Though the popular video-streaming website, YouTube, has notoriously been free, it has managed to be successful by selling advertising. In fact, it was YouTube that popularized pre-roll video advertising, so much so that some users have come to despise these ads.
That put YouTube in a conundrum: keep playing ads they know users don’t like or make users pay a fee and ditch the ads? This is a similar conundrum several social media platforms encounter. Well, YouTube decided to do both. The free, ad-ridden viewing ability still exists, however, YouTube has introduced a subscription service called Red, where users can pay a monthly fee of $10 to not only have an ad-free streaming experience, but also to download videos, access YouTube Music (another new service), access exclusive subscriber-only content such as original series and movies, and more. This puts the video giant in direct competition with existing services such as Hulu or Netflix for video and Spotify or Pandora for music. Chief Business Officer Robert Kyncl stated that advertisers need not worry because 99 percent of the content will remain free to view, and that ad revenue will continue to grow.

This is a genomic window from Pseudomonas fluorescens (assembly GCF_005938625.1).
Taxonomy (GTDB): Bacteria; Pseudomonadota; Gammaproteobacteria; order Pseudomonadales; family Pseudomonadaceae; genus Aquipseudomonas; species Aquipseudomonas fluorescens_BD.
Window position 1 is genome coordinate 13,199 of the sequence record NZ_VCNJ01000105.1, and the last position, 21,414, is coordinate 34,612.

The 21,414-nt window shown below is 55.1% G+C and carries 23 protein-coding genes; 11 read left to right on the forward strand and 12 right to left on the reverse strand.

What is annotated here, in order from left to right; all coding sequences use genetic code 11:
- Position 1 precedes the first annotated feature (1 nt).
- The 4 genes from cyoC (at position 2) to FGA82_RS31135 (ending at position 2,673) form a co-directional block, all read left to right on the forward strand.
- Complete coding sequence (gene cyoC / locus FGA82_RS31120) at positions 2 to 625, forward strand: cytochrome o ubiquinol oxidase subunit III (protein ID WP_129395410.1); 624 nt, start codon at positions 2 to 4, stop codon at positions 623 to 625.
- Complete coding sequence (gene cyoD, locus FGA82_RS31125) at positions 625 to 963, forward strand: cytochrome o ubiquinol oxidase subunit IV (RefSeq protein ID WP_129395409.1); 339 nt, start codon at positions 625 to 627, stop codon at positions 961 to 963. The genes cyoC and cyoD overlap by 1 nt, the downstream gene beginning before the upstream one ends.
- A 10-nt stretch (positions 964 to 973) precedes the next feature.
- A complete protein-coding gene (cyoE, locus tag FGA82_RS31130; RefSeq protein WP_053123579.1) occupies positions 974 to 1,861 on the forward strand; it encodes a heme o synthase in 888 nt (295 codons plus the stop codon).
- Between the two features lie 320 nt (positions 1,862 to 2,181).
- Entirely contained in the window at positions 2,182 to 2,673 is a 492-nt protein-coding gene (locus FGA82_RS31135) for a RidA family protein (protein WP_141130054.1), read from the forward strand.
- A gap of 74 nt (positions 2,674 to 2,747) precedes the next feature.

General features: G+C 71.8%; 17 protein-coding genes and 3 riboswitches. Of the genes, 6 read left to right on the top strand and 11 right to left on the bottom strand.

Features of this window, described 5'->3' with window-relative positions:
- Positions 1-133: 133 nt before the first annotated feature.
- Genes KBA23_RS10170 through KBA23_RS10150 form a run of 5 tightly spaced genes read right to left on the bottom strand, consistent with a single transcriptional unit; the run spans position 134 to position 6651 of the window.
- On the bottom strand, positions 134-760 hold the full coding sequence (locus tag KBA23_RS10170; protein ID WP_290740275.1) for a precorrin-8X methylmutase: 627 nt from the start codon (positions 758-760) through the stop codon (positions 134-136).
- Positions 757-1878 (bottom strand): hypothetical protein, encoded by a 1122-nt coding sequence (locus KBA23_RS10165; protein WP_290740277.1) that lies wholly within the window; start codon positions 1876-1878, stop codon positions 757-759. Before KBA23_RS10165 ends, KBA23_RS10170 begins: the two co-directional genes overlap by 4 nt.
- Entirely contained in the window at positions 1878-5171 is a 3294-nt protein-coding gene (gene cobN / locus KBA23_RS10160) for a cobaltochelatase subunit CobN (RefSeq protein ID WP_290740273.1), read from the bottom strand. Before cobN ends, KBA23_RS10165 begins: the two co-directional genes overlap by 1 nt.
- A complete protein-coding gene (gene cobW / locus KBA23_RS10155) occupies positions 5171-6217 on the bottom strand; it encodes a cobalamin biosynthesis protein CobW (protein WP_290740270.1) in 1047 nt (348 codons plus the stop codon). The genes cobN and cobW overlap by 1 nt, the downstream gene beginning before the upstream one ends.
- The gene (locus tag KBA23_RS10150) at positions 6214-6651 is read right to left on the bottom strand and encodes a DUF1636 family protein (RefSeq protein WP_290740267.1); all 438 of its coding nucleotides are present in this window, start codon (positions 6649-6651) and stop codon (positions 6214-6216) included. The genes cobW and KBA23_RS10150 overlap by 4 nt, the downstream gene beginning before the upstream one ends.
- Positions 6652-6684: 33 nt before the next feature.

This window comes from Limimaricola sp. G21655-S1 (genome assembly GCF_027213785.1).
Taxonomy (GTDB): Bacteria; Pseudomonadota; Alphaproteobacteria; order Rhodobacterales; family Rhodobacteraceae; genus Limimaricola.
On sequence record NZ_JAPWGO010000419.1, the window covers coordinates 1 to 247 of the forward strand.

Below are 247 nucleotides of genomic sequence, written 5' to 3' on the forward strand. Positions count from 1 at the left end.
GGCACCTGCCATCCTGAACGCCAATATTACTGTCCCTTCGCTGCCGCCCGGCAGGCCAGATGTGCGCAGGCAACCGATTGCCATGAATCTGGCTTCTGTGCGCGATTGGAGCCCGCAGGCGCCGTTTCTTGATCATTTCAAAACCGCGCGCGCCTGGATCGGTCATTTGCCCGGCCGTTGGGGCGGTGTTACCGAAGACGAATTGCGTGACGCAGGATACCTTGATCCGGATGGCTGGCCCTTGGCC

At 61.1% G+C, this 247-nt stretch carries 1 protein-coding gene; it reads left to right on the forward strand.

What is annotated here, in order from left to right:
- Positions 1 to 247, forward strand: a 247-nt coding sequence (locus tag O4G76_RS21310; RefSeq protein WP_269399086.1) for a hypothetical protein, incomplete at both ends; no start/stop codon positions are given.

When YouTube was created in 2005, it was the first platform of its kind and remains the number one video platform globally, attracting more than 1 billion—yes, that’s with a B—users a month.